Private eye V.I. “Vic” Warshawski is back for the 20th time in a perfectly pitched political-rot thriller. The novel’s robustly flavorsome cast includes a semi-deranged land preservationist, a corrupt Nobel Prize winner, a Chilean Ayn Rand disciple and several wonderful dogs.
Set in a sprawling slum in an unnamed city in India, “Djinn Patrol” follows 9-year-old Jai and a group of friends as they investigate the murder of a classmate. Despite the tragic events that unfold, Jai’s voice retains a stubborn lightness, a will to believe in the possibility of deliverance in this fallen world.
By Liz Moore
“Long Bright River” is both a suspense tale and a family saga that explores the relationship between two sisters — one a cop, the other an opioid addict — who live in Philadelphia. This sweeping story twists, turns and subverts readers’ expectations, while also growing into something else: an elegiac novel about a blighted city.
By Kwei Quartey
With “The Missing American,” Quartey has launched a series with private investigator Emma Djan. Her first big case involves the middle-aged American of the title, who travels to Ghana to track down whoever swindled him out of $4,000 in an Internet scam. The search for him is both suspenseful and wonderfully atmospheric.
By Ruth Ware
Ware’s latest is the most brazenly Christie-ish of all her novels, directly taking inspiration from “Ten Little Indians.” Ware sets her story at a ritzy ski chalet in the French Alps, where employees of a tech start-up disappear, one by one, from a work retreat. Ware expertly scatters red herrings, so that even the most alert reader becomes diverted into false deductions and dead ends.
By Tana French
The title of French’s latest stand-alone crime novel is a nod to the John Ford-vexed masterpiece, “The Searchers,” and like that book, it is essentially a Western. A lone man, an outsider — in this case a retired Chicago cop — is drawn into an obsessive quest to find a young person who has disappeared in a small Irish mountain town. This hushed suspense tale about thwarted dreams of escape may be French’s best yet.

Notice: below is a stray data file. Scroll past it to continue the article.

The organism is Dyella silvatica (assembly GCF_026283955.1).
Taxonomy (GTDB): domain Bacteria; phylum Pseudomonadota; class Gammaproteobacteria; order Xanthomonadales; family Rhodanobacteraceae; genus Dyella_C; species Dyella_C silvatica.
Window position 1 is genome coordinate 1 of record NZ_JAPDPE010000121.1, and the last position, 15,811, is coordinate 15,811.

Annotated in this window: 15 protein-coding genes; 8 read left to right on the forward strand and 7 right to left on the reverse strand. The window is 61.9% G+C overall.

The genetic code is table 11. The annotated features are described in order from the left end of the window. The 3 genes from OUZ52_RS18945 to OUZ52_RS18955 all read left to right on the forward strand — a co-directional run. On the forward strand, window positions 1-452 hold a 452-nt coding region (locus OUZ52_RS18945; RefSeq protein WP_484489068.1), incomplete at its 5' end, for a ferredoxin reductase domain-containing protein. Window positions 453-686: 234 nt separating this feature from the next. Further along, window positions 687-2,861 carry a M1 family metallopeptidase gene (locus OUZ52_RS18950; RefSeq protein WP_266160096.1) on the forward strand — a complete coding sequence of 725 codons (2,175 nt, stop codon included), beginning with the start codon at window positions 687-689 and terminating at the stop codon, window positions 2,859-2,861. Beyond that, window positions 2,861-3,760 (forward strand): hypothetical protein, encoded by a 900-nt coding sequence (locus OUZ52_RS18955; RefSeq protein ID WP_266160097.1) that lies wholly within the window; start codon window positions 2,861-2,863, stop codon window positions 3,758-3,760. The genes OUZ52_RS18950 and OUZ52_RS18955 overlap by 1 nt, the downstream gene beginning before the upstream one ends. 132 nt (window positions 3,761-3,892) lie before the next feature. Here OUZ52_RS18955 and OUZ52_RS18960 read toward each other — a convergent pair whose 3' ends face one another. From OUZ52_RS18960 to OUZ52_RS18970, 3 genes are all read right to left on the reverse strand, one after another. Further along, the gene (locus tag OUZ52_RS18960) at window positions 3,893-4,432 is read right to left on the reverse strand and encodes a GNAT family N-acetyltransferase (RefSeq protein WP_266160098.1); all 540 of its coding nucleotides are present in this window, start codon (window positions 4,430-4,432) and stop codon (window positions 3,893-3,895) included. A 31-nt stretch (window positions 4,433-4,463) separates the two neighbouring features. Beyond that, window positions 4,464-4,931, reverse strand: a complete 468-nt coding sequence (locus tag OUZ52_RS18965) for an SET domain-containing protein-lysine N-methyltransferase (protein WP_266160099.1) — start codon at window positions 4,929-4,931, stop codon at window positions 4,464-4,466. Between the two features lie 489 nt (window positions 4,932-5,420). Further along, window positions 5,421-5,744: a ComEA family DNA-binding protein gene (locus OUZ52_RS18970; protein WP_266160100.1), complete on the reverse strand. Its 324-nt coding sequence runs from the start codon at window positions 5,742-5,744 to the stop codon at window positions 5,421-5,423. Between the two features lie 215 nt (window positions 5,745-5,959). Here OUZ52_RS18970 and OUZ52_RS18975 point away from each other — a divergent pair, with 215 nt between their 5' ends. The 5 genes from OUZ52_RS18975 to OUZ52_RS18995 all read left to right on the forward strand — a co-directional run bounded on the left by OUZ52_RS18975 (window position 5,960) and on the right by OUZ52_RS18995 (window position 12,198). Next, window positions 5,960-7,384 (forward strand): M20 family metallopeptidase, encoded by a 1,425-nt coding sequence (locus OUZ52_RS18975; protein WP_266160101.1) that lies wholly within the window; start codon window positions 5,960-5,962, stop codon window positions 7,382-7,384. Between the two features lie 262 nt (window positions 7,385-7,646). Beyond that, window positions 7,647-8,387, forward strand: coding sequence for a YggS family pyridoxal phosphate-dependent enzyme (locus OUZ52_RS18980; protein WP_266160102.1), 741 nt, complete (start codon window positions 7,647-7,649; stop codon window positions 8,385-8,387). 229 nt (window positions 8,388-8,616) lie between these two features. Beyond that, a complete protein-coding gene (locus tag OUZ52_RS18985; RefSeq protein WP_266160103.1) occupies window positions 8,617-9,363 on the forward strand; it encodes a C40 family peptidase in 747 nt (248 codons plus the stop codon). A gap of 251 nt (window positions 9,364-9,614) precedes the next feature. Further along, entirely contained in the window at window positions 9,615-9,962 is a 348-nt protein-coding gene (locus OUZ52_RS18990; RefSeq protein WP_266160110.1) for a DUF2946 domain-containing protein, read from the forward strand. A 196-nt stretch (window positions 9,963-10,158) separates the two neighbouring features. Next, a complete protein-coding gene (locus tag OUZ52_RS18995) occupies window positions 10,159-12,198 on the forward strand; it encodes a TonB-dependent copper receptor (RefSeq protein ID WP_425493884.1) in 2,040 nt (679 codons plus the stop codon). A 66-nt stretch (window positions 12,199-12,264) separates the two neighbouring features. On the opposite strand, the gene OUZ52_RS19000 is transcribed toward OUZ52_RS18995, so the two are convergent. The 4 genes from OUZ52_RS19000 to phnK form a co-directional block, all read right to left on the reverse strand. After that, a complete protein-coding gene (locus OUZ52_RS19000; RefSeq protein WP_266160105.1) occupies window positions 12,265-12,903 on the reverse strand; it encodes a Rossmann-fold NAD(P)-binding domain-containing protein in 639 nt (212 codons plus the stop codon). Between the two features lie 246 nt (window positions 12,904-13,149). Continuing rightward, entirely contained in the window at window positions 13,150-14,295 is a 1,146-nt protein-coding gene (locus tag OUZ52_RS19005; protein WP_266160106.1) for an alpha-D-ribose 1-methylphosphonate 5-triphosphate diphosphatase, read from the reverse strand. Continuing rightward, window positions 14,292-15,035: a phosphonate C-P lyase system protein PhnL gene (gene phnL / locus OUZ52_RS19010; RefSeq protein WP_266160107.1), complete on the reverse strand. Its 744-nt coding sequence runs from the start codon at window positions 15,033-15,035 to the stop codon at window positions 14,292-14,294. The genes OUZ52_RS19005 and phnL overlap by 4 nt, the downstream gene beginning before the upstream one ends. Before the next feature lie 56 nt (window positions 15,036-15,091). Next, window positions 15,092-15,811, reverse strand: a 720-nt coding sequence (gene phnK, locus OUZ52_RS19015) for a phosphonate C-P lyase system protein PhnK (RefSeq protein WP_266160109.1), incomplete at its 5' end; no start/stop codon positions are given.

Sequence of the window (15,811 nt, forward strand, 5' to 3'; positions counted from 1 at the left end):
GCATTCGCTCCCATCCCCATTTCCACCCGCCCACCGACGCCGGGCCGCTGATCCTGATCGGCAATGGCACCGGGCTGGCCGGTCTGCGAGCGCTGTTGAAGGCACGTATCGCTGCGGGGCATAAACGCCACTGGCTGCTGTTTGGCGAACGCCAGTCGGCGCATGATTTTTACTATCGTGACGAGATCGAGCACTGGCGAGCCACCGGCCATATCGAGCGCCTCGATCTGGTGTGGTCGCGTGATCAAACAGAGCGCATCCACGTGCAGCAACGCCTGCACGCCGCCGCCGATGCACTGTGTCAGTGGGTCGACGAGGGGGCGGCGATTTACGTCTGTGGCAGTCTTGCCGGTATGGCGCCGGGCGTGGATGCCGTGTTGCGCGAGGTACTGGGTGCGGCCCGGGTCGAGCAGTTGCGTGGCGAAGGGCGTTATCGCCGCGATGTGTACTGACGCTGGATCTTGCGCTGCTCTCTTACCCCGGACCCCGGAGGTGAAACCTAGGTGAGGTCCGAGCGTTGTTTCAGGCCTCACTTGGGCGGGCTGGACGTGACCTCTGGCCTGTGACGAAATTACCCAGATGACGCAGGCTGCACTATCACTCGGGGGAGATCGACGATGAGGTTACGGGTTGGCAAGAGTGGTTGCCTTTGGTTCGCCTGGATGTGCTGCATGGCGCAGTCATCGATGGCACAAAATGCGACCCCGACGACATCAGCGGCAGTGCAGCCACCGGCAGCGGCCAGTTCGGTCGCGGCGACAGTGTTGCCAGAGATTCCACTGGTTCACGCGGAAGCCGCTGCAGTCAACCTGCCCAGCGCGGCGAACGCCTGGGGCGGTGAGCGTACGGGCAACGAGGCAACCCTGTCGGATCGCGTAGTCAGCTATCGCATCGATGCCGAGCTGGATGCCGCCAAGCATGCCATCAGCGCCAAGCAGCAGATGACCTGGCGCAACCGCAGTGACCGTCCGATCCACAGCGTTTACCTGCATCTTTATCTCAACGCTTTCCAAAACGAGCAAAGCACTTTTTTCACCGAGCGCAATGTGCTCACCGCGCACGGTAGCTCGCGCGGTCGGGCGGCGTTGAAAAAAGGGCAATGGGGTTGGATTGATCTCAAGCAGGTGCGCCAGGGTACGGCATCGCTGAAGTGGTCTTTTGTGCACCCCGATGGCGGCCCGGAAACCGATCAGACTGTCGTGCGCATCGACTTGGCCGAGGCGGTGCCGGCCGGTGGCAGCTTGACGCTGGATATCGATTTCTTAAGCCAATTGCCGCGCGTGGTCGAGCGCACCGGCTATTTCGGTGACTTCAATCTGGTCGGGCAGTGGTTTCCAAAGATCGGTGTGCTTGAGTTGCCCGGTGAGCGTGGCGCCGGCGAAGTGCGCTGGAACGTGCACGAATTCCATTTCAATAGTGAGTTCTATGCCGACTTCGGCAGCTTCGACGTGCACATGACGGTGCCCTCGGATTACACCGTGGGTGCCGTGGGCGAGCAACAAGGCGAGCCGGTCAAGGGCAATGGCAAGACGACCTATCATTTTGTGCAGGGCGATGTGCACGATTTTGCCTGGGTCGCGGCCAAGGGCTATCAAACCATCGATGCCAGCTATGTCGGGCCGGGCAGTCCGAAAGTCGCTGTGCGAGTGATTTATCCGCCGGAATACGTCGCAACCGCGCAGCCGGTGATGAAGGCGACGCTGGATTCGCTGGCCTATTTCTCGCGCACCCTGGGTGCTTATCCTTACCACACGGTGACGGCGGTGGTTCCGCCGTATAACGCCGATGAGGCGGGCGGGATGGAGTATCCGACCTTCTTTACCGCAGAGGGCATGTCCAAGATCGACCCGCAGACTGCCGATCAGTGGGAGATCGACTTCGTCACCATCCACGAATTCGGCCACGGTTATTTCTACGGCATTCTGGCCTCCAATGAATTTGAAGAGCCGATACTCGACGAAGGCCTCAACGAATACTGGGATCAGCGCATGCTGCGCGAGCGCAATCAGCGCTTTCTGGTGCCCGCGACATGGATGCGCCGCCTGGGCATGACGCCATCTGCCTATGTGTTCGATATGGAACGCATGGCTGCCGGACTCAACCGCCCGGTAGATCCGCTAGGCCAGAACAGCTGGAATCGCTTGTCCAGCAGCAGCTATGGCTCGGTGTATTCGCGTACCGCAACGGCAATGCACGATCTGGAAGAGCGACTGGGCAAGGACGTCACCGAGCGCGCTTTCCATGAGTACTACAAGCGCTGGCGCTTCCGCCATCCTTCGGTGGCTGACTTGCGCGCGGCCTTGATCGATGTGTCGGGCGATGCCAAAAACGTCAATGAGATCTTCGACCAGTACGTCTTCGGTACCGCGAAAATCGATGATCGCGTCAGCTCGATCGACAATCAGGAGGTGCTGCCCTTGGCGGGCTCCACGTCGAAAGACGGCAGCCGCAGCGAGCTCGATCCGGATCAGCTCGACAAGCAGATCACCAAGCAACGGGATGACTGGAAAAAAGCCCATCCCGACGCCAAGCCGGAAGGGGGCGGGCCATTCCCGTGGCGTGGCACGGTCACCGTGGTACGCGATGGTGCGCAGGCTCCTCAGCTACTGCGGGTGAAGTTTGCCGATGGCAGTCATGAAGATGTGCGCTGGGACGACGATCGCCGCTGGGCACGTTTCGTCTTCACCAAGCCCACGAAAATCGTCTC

By Carl Hiaasen
Scabrous and unrelentingly hilarious, “Squeeze Me” demonstrates that the Trump era is truly Hiaasen’s moment. His narrative — set among the glitzy-rich of Palm Beach — wanders around a bit, but with all the lovingly biting detail, there isn’t a page here that flags. Everybody is nipped, tucked and artificially bronzed — and a crucial you-see-it-coming-and-can’t-wait plot point involves POTUS’s malfunctioning tanning bed. Daffy and gauche, yes, but a delicious on-point sendup.
By Cara Black
“Three Hours in Paris” isn’t just any old formulaic “Get out!” tale. Black’s spy story, set during World War II in occupied Paris, stars an American female sharpshooter who is parachuted into France to assassinate Adolf Hitler. Of course, she fails. Using wits alone, she must evade the Gestapo and make it back across the English Channel. Chances of success? Slim to none. Chances that you’ll be able to put Black’s thriller down once you’ve picked it up? Also slim to none.
Mosley has produced an absorbing noir beauty of a tale about a Black, 94-year-old Mississippi bluesman, aptly named Philip “Catfish” Worry, bent on a good deed that could get him killed. He hires Mosley’s longtime PI, Leonid McGill, to inform the daughter of a billionaire white racist that the bigot is actually Catfish’s offspring from a long-ago affair. Part of McGill’s fee will be a bottle of 147-year-old bourbon that “was so smooth that I imagined a green snake slithering across an emerald lawn” — a fitting description for the entire novel.
Maureen Corrigan, who teaches literature at Georgetown University, is the book critic for the NPR program “Fresh Air.” Richard Lipez writes the Donald Strachey PI novels under the name Richard Stevenson.